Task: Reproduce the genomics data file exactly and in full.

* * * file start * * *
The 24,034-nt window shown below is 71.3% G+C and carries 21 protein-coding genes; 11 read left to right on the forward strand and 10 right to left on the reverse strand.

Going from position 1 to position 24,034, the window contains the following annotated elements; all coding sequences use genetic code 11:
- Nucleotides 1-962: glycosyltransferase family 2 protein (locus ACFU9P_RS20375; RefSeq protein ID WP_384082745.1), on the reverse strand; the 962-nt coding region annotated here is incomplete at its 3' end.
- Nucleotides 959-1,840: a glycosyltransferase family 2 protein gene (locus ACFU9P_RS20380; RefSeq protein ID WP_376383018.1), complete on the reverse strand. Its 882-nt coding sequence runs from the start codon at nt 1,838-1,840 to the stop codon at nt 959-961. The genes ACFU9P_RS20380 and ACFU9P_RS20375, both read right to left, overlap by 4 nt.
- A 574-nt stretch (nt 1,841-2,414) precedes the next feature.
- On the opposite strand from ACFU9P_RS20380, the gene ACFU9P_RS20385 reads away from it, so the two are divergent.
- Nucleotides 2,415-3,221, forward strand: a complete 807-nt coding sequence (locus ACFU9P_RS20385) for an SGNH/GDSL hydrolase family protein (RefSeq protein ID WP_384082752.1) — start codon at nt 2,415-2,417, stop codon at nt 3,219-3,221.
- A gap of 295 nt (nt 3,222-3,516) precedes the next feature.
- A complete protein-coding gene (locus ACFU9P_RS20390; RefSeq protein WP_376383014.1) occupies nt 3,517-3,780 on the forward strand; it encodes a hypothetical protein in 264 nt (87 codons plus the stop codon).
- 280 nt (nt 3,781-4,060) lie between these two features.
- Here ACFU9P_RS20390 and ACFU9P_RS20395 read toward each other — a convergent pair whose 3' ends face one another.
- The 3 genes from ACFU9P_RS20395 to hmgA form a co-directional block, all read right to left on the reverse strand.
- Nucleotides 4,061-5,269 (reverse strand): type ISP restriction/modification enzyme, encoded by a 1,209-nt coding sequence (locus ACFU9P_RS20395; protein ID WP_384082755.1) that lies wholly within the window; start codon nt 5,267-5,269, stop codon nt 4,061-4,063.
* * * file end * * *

The 24,034-nt window shown below is 71.3% G+C and carries 21 protein-coding genes; 11 read left to right on the forward strand and 10 right to left on the reverse strand.

Going from position 1 to position 24,034, the window contains the following annotated elements; all coding sequences use genetic code 11:
- Nucleotides 1-962: glycosyltransferase family 2 protein (locus ACFU9P_RS20375; RefSeq protein ID WP_384082745.1), on the reverse strand; the 962-nt coding region annotated here is incomplete at its 3' end.
- Nucleotides 959-1,840: a glycosyltransferase family 2 protein gene (locus ACFU9P_RS20380; RefSeq protein ID WP_376383018.1), complete on the reverse strand. Its 882-nt coding sequence runs from the start codon at nt 1,838-1,840 to the stop codon at nt 959-961. The genes ACFU9P_RS20380 and ACFU9P_RS20375, both read right to left, overlap by 4 nt.
- A 574-nt stretch (nt 1,841-2,414) precedes the next feature.
- On the opposite strand from ACFU9P_RS20380, the gene ACFU9P_RS20385 reads away from it, so the two are divergent.
- Nucleotides 2,415-3,221, forward strand: a complete 807-nt coding sequence (locus ACFU9P_RS20385) for an SGNH/GDSL hydrolase family protein (RefSeq protein ID WP_384082752.1) — start codon at nt 2,415-2,417, stop codon at nt 3,219-3,221.
- A gap of 295 nt (nt 3,222-3,516) precedes the next feature.
- A complete protein-coding gene (locus ACFU9P_RS20390; RefSeq protein WP_376383014.1) occupies nt 3,517-3,780 on the forward strand; it encodes a hypothetical protein in 264 nt (87 codons plus the stop codon).
- 280 nt (nt 3,781-4,060) lie between these two features.
- Here ACFU9P_RS20390 and ACFU9P_RS20395 read toward each other — a convergent pair whose 3' ends face one another.
- The 3 genes from ACFU9P_RS20395 to hmgA form a co-directional block, all read right to left on the reverse strand.
- Nucleotides 4,061-5,269 (reverse strand): type ISP restriction/modification enzyme, encoded by a 1,209-nt coding sequence (locus ACFU9P_RS20395; protein ID WP_384082755.1) that lies wholly within the window; start codon nt 5,267-5,269, stop codon nt 4,061-4,063.